Sunday, October 9, 2016

Year C Twenty-eighth Sunday in Ordinary Time

Readings: 2 Kings 5:14-17; Ps 98:1-4; 2 Tim 2:8-13; Luke 17:11-19

After being cleansed of leprosy by heeding the words of Elisha and bathing himself seven times in the Jordan River, Naaman the Syrian offered Elisha a very generous gift, which the prophet steadfastly refused. But before proceeding any farther, I think it’s important to back the story up a bit.

Upon first discovering a leprous spot on his body, Naaman, the commander of the whole Syrian army, on the advice of a young Israelite woman, who had been led away captive and made a servant to Naaman’s wife, sought out an unnamed "prophet in Samaria" for a cure. Prior to leaving for the territory of Israel with a large amount of money with which to pay for his cure, Naaman sent a letter to Israel’s king announcing his arrival and the purpose of his visit. The king, convinced that it was a trick by the far more powerful nation to the north that would lead to war, tore his clothes because he did not know how Naaman was to be cured (2 Kgs 5:1-8).

When he heard of his king’s torment, Elisha sent a message to the king of Israel, telling him to send Naaman his way so the Syrian leader would "find out that there is a prophet in Israel" (2 Kgs 5:8). When Naaman arrived at Elisha’s abode, the prophet himself did not go out to meet him, but sent a messenger, who told the general, "Go and wash seven times in the Jordan, and your flesh will heal, and you will be clean" (2 Kgs 5:10).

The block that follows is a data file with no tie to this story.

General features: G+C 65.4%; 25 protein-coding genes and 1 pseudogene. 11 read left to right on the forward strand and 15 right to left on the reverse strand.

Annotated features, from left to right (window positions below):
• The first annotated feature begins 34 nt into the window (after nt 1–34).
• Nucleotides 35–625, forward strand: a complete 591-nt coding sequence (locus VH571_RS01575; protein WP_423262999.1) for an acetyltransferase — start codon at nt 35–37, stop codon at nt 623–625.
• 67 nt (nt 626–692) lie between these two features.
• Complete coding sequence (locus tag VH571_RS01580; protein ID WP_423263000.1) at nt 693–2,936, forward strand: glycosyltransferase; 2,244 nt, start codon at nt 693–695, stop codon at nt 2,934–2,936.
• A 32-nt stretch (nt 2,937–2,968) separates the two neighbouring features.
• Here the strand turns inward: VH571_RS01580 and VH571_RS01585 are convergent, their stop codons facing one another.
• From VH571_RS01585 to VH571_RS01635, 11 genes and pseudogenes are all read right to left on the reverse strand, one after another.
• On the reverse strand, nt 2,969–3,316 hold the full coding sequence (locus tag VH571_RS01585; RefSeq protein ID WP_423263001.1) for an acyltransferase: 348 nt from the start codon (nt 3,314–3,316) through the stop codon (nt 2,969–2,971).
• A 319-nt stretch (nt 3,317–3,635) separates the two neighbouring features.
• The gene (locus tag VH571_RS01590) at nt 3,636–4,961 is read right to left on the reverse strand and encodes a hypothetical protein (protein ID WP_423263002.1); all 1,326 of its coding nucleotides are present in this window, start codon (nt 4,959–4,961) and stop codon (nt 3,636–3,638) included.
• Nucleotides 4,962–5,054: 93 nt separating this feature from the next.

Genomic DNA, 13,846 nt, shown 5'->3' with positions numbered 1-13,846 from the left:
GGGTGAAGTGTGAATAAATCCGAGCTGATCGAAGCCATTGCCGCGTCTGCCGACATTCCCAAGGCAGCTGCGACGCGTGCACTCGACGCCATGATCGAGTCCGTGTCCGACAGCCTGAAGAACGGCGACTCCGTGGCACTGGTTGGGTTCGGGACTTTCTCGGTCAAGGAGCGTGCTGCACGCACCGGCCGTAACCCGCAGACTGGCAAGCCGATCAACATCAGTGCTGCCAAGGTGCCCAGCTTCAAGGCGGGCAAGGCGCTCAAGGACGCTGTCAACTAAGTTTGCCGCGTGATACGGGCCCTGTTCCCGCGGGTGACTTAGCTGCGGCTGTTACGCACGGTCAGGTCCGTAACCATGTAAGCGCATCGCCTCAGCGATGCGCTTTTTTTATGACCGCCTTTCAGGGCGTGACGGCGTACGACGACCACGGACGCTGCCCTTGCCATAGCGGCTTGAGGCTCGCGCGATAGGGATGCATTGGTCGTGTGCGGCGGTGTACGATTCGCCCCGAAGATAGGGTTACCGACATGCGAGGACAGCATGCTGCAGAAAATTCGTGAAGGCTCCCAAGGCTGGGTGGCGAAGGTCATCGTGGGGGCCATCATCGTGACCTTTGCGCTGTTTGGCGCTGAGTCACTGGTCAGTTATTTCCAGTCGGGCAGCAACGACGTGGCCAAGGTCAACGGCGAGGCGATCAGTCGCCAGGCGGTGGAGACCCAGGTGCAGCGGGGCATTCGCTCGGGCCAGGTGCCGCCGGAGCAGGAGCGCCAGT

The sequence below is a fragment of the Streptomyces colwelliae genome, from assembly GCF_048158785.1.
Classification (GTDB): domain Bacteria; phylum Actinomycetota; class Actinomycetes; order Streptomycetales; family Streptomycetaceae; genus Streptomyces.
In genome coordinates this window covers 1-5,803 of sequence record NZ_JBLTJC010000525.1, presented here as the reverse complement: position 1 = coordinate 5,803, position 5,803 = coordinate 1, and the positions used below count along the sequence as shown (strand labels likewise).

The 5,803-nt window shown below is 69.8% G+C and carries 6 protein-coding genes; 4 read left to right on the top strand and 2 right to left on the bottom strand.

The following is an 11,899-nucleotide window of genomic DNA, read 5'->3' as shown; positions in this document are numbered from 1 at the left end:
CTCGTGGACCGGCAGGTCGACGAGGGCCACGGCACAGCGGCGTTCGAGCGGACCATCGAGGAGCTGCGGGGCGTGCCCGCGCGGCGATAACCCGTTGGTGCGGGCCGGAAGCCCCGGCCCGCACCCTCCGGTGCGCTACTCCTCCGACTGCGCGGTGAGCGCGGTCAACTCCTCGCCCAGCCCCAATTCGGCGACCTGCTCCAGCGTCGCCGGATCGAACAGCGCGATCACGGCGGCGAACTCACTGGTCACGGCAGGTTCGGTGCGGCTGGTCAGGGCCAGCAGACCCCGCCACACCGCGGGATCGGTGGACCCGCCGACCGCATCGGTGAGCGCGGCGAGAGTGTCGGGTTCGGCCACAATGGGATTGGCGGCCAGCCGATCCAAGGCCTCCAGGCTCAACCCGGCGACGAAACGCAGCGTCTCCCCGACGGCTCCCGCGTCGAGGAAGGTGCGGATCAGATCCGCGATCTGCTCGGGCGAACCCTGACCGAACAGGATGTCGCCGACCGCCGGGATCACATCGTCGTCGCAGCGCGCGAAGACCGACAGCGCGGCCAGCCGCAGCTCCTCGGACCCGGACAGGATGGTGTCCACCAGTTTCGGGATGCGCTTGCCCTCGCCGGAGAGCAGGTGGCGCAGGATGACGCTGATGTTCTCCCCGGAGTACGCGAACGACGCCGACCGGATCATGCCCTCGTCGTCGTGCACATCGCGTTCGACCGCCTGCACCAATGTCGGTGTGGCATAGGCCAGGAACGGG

Naaman, who was clearly a man used to being catered to and getting his way, started to leave very angrily saying, "I thought that he would surely come out to me and stand there to call on the name of the LORD his God, and would move his hand over the place, and thus cure the leprous spot. Are not the rivers of Damascus, the Abana and the Pharpar, better than all the waters of Israel? Could I not wash in them and be cleansed?" (2 Kgs. 5:11-12). Stated simply, Naaman was angry because God didn’t do what he wanted God to do in the way he wanted God to do it. If we’re being honest, are we not often very much like Naaman?

Ultimately, the Syrian general heeded the pleas of his servants and did as he was instructed. The result was his immediate and complete cure from the terrible disease. Refusing his generous gift, which was likely the money mentioned earlier, Elisha sent him away with two mules loaded with earth from Israel, even as Naaman assured the prophet that henceforth he would only worship the one, true God, the God of Israel, the One who had healed him and to whom he owed a debt he could never repay.